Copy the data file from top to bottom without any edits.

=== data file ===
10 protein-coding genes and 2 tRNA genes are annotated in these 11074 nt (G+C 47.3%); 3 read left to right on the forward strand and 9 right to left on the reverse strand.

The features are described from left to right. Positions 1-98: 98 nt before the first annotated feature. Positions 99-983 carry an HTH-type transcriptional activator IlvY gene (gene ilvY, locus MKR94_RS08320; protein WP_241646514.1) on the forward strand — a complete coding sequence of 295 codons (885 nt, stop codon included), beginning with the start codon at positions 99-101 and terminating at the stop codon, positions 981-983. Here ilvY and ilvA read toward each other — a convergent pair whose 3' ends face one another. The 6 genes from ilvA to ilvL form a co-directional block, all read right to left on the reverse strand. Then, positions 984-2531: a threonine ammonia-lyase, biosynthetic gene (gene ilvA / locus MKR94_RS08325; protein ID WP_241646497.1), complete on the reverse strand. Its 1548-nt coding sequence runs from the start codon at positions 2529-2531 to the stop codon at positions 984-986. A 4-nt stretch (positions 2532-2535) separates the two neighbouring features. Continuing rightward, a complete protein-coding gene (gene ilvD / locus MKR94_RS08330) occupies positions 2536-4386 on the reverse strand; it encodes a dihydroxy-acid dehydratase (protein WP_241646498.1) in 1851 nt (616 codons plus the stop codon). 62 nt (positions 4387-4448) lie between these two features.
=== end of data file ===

10 protein-coding genes and 2 tRNA genes are annotated in these 11074 nt (G+C 47.3%); 3 read left to right on the forward strand and 9 right to left on the reverse strand.

The features are described from left to right. Positions 1-98: 98 nt before the first annotated feature. Positions 99-983 carry an HTH-type transcriptional activator IlvY gene (gene ilvY, locus MKR94_RS08320; protein WP_241646514.1) on the forward strand — a complete coding sequence of 295 codons (885 nt, stop codon included), beginning with the start codon at positions 99-101 and terminating at the stop codon, positions 981-983. Here ilvY and ilvA read toward each other — a convergent pair whose 3' ends face one another. The 6 genes from ilvA to ilvL form a co-directional block, all read right to left on the reverse strand. Then, positions 984-2531: a threonine ammonia-lyase, biosynthetic gene (gene ilvA / locus MKR94_RS08325; protein ID WP_241646497.1), complete on the reverse strand. Its 1548-nt coding sequence runs from the start codon at positions 2529-2531 to the stop codon at positions 984-986. A 4-nt stretch (positions 2532-2535) separates the two neighbouring features. Continuing rightward, a complete protein-coding gene (gene ilvD / locus MKR94_RS08330) occupies positions 2536-4386 on the reverse strand; it encodes a dihydroxy-acid dehydratase (protein WP_241646498.1) in 1851 nt (616 codons plus the stop codon). 62 nt (positions 4387-4448) lie between these two features.